The year 2000 was a real turning point in Paul Hilkensílife, a young Dutch portrait photographer born in Swalmen (Limburg) now based in Amsterdam.
He decided to fly to Dharamsala to portrait H.H. the Dalai Lama and was lucky enough to be allowed to take pictures during a short public hearing. H.H. greeted him at the end, an episode that was going to take a special place in his heart.
Paul was also interested in the Tibetan culture and in particular in the impact of Buddhism; during that journey he was touched by the warmth, friendliness, positive attitude and happiness of the Tibetan people, notwithstanding their great suffering. He intended to find out more about their methods: that was Paulís opening towards Tibetan Buddhism. From then on he devoted his efforts to find out ways to contribute to the preservation of the Tibetan culture, that immediately became part of his photographic work.

After volunteering for Tibet Support Group, few years later, he took the initiative of organising a festival: Ticket For Tibet. Music has always been one of his passions. Paul used to play electric guitar and joined several bands in the past (timidly proud of sharing the same birth date as Jimi Hendrix, the 27th of November). In the period that preceded the first edition of Ticket For Tibet, in 2005 (the second edition took place in 2006 and the latest in 2008, with 10.000 visitors) the interest of the media for the Tibetan issue and their non violent struggle was beginning to fade. Young people did not know anymore what was happening in Tibet. Paul studied the various possibilities and took actions in order to get the attention from the media by means of a big event. The festival was going to be quite accessible to different kinds of audiences and it was also intended for people who werenít directly interested in Tibetan Buddhism or in Tibetan culture, but just in human rights. Paul wanted to organize a festival in order to put the colourful Tibetan culture under the spotlight, at least for one day. T4T can be considered an offspring of the famous Tibet Freedom concerts of the 90s, organised by the Beastie Boys and by the Milarepa Fund.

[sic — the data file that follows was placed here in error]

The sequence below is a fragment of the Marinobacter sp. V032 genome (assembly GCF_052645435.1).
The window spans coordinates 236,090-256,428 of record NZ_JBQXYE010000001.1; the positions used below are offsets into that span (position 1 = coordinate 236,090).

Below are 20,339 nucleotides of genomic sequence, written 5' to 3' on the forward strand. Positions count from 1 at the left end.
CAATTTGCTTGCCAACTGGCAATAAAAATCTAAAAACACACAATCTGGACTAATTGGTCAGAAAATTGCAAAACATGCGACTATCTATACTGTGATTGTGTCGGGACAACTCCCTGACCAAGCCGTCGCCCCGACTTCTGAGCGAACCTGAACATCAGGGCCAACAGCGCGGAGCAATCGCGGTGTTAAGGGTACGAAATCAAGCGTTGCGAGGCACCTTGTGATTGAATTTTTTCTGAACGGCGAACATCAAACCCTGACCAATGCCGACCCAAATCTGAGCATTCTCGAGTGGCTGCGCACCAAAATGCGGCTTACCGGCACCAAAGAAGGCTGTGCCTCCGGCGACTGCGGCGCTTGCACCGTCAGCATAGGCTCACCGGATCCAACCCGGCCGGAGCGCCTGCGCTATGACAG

It was thanks to T4T that Paul met Tashi Norbu, with whom he soon developed a good professional relationship and a strong friendship. This led them to the collaboration for Tibet Art Movement. Art is not the only focus of TAM though, Tibetan culture and spirituality are also presented. The numerous teachings and lectures by Tibetan Lamas are quite overpowering in the agenda so far but Tashi and his co-artists present also other aspects of the Tibetan culture.

Paul believes that TAM is a beautiful way to bring Tibetan culture and the Tibetan life vision on the forefront in the Netherlands with a strong connection to Green Tara. The female Buddha of Enlightened Activity, known also as ďthe mother of liberationĒ, represents the virtues of success in work and achievements and she includes of course the aspect of compassion. She is not only part of Tibet or Tibetan Buddhism but she can be invoked by everybody as long as the right prerequisites and conditions are honoured. Paul sees TAM as a melting pot, where autonomous initiatives can have a place and find a voice. He hopes that in 2009 TAM will become an organic reality, still remaining indefinable, where people will feel welcome. Anyway it will stay rooted in the Tibetan culture.
When asked to comment on his photographic work in Tibet he declared that he sincerely hopes that not only the colourful aspect of the Tibetan culture will stand out but also the spiritual and mysterious one. His Tibetan landscapes carry also an environmental message: Paul hopes that by showing their beauty, people will become aware of what risks to disappear since nowadays the Tibetan environment is quite threatened.
Paulís website contains several photographic genres. Predominant is a sense of delicate and respectful distance combined with a profound interest and understanding. For him photography is the representation of the feeling of the photographer, undoubtedly combined with what is represented, a landscape or a person. The photographer and what is represented obviously concur to create a form of truth. No more than that. It is a positive attitude and beauty what Paul wishes his audience to experience while observing his work.
Does he has a message for the visitors of the website, for the Tibetans and for H.H. the Dalai Lama?
Never give up! As H.H. the Dalai Lama would say.

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